Configure and Implement AWS Cognito using Nestjs

Configure and Implement AWS Cognito using Nestjs

When I had to set up AWS Cognito for the first time, I found it pretty tricky. I looked everywhere for an easy-to-follow guide, but I couldn’t find one. I learned it by connecting pieces from different resources. Now, I want to share what I discovered to help others facing the same struggle.

In this article, I’ll guide you through the process of integrating AWS Cognito with NestJS in simple, easy-to-understand steps. Whether you’re new to AWS Cognito or just need a straightforward explanation, this guide is for you. Let’s make AWS Cognito less confusing and more accessible for everyone. Let’s get started!

What is AWS Cognito?

AWS Cognito, an AWS service, facilitates authentication and user management in applications, simplifying sign-up, sign-in, and access control, including multi-factor authentication. It empowers developers to securely manage user identities and access privileges, eliminating the need for complex authentication systems.

Prerequisites: Before we begin, make sure you have the following prerequisites:

  1. Node.js is installed on your machine.
  2. NestJS CLI installed globally (npm install -g @nestjs/cli).
  3. An AWS account with access to AWS Cognito.
  4. Basic knowledge of NestJS and AWS Cognito concepts.

Step 1: Nestjs Project Setup

Set Up a New NestJS Project Let’s start by creating a new NestJS project using the NestJS CLI. Open your terminal and run the following command:

nest new nest-cognito-example
cd nest-cognito-example

Step 2: Install Dependencies

Install Required Dependencies Next, install the necessary dependencies for integrating AWS Cognito. Run the following commands in your terminal:

npm install @aws-sdk/client-cognito-identity-provider

Step 3: Configure AWS Cognito

Configure AWS Cognito In the AWS Management Console, navigate to the Cognito service, and create a new user pool. Take note of the User Pool ID and Client ID.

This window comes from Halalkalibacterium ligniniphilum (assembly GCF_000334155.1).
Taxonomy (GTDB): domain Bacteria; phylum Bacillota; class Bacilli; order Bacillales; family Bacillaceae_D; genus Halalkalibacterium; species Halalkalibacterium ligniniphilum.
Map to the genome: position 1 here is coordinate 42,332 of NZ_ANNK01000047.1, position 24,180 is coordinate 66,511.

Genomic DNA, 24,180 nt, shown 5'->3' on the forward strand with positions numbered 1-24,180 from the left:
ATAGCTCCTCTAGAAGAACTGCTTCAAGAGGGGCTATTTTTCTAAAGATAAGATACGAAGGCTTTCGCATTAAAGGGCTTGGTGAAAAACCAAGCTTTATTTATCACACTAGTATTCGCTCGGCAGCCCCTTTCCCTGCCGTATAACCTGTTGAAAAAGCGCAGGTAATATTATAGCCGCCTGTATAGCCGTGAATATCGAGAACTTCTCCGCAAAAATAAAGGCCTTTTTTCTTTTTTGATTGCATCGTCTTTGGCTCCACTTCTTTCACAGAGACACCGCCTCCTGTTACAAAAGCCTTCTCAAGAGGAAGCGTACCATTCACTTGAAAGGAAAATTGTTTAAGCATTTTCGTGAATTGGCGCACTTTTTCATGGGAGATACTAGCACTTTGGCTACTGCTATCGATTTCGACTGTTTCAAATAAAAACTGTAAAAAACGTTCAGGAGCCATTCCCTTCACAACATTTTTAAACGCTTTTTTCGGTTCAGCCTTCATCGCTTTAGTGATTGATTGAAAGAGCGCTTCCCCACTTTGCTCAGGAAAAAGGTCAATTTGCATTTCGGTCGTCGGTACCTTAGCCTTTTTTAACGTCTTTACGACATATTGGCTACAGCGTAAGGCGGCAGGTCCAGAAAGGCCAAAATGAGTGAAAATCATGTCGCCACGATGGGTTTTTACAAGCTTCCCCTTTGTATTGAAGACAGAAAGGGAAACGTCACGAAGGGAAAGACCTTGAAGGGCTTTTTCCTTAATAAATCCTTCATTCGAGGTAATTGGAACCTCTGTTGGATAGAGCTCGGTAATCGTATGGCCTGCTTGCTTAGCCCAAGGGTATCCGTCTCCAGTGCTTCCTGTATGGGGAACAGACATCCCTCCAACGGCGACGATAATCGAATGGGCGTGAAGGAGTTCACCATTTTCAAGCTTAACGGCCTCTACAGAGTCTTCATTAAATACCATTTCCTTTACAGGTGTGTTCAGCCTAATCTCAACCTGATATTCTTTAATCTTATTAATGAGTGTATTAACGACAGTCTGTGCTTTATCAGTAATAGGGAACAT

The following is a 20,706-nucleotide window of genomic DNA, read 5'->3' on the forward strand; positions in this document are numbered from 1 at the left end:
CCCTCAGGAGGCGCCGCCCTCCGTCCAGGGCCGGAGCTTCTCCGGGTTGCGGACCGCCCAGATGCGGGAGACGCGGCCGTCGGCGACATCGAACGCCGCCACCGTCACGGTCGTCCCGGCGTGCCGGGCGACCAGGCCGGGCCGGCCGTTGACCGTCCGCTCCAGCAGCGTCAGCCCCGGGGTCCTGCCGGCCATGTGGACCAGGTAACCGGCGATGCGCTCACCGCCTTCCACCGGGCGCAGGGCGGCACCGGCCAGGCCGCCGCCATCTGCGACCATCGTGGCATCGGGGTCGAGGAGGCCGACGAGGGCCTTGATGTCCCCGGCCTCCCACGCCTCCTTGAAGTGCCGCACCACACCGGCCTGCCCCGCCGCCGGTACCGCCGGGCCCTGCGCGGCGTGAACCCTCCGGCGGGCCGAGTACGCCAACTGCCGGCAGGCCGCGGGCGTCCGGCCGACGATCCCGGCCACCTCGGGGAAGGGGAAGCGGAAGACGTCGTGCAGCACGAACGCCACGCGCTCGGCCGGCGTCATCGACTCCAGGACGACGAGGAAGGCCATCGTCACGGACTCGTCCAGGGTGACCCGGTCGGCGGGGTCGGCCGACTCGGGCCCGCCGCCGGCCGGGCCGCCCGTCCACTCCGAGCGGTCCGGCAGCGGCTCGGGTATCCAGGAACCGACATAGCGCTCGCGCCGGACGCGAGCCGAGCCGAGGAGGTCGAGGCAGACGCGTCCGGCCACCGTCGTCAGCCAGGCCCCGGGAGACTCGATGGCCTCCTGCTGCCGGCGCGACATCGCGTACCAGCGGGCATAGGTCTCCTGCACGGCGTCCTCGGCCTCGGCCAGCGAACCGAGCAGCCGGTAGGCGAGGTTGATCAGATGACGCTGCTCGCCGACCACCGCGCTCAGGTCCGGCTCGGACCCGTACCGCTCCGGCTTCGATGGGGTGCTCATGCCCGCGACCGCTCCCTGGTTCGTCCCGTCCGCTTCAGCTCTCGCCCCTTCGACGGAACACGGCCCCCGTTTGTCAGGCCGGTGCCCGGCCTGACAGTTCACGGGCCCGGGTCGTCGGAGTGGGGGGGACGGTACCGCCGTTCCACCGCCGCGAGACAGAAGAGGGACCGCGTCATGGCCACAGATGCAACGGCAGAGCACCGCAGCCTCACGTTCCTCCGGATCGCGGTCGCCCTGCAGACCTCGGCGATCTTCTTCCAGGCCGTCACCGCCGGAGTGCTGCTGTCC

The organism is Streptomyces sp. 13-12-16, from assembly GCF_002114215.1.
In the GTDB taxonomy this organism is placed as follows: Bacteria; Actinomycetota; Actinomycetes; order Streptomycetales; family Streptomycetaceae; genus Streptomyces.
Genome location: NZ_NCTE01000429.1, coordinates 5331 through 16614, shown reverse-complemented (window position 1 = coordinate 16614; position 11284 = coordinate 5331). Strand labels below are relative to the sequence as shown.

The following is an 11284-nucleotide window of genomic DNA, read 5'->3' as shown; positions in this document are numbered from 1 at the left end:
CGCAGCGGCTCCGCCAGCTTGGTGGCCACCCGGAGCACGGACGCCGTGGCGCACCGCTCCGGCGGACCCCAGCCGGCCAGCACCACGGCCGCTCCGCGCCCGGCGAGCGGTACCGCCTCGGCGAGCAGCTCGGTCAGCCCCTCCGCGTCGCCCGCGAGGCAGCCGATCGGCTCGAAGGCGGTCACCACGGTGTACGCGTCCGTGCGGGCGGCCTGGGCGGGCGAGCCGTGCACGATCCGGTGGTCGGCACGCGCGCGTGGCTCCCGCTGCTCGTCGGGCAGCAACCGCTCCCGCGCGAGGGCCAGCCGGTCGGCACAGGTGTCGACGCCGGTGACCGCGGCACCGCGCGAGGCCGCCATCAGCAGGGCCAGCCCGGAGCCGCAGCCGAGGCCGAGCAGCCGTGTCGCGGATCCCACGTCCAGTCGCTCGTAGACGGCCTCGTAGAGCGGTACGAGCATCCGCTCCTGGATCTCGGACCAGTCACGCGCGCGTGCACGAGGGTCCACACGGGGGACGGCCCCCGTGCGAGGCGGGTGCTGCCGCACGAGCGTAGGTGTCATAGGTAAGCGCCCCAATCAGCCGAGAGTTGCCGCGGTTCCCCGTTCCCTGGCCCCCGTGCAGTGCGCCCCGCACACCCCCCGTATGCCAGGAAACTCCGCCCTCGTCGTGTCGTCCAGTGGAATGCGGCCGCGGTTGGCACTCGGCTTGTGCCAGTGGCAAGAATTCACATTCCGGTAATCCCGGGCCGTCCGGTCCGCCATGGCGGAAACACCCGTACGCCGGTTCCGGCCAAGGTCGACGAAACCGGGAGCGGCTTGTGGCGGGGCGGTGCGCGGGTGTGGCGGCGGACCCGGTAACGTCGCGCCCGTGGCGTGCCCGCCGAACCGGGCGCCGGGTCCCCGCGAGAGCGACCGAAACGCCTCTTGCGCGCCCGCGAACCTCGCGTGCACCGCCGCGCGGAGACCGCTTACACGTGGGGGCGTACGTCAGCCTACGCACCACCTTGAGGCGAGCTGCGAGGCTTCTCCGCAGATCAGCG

We will go with the normal flow, just to let you understand the basics. You can play around with the configurations later on.

  1. Configure Sign-in Experience

Here, we would go with the email attribute and then click on the “Next” button.

  1. Configure Security Requirements

Here we would go mostly with the default settings but just change the multiple-factor authentication to No MFA option and then click on the “Next” button given below.

  1. Configure Sign-up experience

No need to update anything, you can go with the default behavior and click on the “Next” button shown below.

  1. Configure Message Delivery

In this step, select the option: Send email to Cognito. You can go with the other services like SES, but to start it is good to go with the Cognito and click on the “Next” button given below.

  1. Integrate your App

In this step, first, you need to enter the user pool name.

Now, enter the client App name and click on the “Next” button given below.

Open the Advance app client setting and select the


  1. Review and create

In this step, just review the configurations you have done in the previous steps and click on the “Create user pool” button to create it!

Perfect! Now you have successfully created an AWS Cognito user pool.

Now you have to get the User pool ID and client ID to connect it with the app.

User pool ID:

You can find it after clicking on the name of your user pool, in our case, it is named “dev-testing-app”. Copy it.

Client ID:

On the same page, navigate to the App Integration Tab.

Go down below and you will find a list of client apps against that user pool. Copy the Client ID and you are good to go.

Step 4: Implement Cognito service

First, we will configure the Cognito client in the file named cognito/index.ts

import { CognitoIdentityProviderClient } from '@aws-sdk/client-cognito-identity-provider';  
interface ICognitoClient {  
    region: string;  
export const CognitoClient = ({  
}: ICognitoClient) =>  
  new CognitoIdentityProviderClient({  

Implement Authentication Logic Create a new file named `cognito.service.ts` in your NestJS project and paste the following code into it:

import { Injectable } from '@nestjs/common';  
import {